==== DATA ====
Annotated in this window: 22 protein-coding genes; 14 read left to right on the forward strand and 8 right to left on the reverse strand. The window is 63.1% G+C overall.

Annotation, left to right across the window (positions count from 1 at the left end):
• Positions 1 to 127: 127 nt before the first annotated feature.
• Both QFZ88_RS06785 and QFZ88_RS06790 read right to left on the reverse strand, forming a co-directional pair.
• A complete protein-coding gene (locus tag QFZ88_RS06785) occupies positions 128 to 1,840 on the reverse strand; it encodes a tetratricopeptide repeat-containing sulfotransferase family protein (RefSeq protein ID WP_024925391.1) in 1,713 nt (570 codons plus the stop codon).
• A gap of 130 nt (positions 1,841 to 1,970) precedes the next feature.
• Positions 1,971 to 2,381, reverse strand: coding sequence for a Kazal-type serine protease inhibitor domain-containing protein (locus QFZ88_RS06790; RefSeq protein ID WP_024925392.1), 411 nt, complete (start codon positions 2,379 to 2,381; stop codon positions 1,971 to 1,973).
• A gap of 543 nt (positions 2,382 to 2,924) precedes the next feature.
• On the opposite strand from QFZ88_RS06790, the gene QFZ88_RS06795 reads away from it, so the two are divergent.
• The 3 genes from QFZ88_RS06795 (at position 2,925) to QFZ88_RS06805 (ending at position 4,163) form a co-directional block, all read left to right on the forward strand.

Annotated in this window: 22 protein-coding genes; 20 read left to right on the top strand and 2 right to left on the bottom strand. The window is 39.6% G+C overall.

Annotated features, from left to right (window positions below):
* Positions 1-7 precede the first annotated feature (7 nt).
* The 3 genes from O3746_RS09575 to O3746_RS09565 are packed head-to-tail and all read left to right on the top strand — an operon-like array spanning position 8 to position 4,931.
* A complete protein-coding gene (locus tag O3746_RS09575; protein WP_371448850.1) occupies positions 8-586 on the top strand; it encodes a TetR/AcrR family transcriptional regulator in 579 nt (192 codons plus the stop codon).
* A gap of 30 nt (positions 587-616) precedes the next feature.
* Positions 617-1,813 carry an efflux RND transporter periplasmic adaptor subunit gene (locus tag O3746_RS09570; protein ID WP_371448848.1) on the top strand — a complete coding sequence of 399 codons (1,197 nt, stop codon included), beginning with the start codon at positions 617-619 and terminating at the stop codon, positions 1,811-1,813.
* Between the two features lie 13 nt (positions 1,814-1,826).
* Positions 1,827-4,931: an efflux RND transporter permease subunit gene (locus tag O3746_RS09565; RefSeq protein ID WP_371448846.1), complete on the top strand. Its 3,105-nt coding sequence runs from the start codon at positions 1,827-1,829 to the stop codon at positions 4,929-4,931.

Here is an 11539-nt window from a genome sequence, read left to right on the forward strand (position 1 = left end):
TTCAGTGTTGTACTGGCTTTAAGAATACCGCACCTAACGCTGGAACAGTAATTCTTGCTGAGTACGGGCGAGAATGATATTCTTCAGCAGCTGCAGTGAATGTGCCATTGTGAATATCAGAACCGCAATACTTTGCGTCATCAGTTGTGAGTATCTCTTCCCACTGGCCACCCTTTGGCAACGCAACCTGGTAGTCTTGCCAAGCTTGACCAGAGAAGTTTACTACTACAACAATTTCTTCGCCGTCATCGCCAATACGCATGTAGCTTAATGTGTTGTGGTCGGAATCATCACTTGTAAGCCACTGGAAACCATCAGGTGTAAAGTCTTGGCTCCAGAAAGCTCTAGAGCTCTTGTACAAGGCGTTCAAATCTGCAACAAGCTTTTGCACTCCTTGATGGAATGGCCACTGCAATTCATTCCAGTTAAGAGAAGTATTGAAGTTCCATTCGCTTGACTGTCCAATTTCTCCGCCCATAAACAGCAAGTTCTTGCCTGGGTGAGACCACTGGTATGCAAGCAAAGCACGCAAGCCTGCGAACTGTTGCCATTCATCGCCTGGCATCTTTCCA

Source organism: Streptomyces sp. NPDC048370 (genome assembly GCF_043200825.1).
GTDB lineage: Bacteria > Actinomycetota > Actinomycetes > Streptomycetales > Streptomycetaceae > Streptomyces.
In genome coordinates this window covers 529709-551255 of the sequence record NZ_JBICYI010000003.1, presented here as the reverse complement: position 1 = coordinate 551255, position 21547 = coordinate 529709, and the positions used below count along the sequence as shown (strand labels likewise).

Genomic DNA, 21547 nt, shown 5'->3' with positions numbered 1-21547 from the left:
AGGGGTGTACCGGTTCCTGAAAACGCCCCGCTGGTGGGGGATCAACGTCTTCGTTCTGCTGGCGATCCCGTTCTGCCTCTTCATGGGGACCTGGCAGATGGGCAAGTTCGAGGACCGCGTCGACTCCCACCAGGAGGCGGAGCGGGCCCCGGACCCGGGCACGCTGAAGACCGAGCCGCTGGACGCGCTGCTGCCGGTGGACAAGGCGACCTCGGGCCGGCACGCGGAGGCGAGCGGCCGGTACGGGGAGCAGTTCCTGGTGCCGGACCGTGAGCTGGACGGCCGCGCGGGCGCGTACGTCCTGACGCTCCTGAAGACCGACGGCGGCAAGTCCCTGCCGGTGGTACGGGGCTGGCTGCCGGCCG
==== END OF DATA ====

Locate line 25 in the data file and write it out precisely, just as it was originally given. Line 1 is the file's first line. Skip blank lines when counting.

Genomic DNA, 21547 nt, shown 5'->3' with positions numbered 1-21547 from the left: